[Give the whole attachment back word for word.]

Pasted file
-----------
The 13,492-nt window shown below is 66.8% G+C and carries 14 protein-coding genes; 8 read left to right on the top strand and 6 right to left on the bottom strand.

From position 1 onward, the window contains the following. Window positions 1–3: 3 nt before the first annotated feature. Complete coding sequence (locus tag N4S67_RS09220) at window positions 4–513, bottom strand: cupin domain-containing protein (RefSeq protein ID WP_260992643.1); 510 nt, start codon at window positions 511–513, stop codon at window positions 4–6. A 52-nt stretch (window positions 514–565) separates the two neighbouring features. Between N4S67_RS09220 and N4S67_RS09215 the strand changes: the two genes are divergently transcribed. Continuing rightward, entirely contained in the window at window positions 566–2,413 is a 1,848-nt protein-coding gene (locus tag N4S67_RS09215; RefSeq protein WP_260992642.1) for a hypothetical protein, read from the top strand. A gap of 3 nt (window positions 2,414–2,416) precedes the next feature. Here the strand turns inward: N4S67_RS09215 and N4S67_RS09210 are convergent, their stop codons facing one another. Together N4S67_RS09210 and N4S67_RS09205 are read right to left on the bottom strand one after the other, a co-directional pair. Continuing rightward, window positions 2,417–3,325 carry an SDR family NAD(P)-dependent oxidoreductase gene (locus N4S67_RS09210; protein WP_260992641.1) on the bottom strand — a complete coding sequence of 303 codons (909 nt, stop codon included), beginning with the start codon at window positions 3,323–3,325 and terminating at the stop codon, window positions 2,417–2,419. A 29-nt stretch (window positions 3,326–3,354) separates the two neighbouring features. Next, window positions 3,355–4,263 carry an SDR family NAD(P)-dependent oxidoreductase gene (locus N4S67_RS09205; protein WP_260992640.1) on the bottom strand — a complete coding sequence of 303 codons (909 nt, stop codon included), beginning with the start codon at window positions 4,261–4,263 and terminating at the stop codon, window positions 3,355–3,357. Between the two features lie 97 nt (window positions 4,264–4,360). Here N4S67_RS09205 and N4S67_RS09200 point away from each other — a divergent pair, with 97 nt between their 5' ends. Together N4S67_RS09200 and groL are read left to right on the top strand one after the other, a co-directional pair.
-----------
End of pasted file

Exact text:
The 13,492-nt window shown below is 66.8% G+C and carries 14 protein-coding genes; 8 read left to right on the top strand and 6 right to left on the bottom strand.

From position 1 onward, the window contains the following. Window positions 1–3: 3 nt before the first annotated feature. Complete coding sequence (locus tag N4S67_RS09220) at window positions 4–513, bottom strand: cupin domain-containing protein (RefSeq protein ID WP_260992643.1); 510 nt, start codon at window positions 511–513, stop codon at window positions 4–6. A 52-nt stretch (window positions 514–565) separates the two neighbouring features. Between N4S67_RS09220 and N4S67_RS09215 the strand changes: the two genes are divergently transcribed. Continuing rightward, entirely contained in the window at window positions 566–2,413 is a 1,848-nt protein-coding gene (locus tag N4S67_RS09215; RefSeq protein WP_260992642.1) for a hypothetical protein, read from the top strand. A gap of 3 nt (window positions 2,414–2,416) precedes the next feature. Here the strand turns inward: N4S67_RS09215 and N4S67_RS09210 are convergent, their stop codons facing one another. Together N4S67_RS09210 and N4S67_RS09205 are read right to left on the bottom strand one after the other, a co-directional pair. Continuing rightward, window positions 2,417–3,325 carry an SDR family NAD(P)-dependent oxidoreductase gene (locus N4S67_RS09210; protein WP_260992641.1) on the bottom strand — a complete coding sequence of 303 codons (909 nt, stop codon included), beginning with the start codon at window positions 3,323–3,325 and terminating at the stop codon, window positions 2,417–2,419. A 29-nt stretch (window positions 3,326–3,354) separates the two neighbouring features. Next, window positions 3,355–4,263 carry an SDR family NAD(P)-dependent oxidoreductase gene (locus N4S67_RS09205; protein WP_260992640.1) on the bottom strand — a complete coding sequence of 303 codons (909 nt, stop codon included), beginning with the start codon at window positions 4,261–4,263 and terminating at the stop codon, window positions 3,355–3,357. Between the two features lie 97 nt (window positions 4,264–4,360). Here N4S67_RS09205 and N4S67_RS09200 point away from each other — a divergent pair, with 97 nt between their 5' ends. Together N4S67_RS09200 and groL are read left to right on the top strand one after the other, a co-directional pair.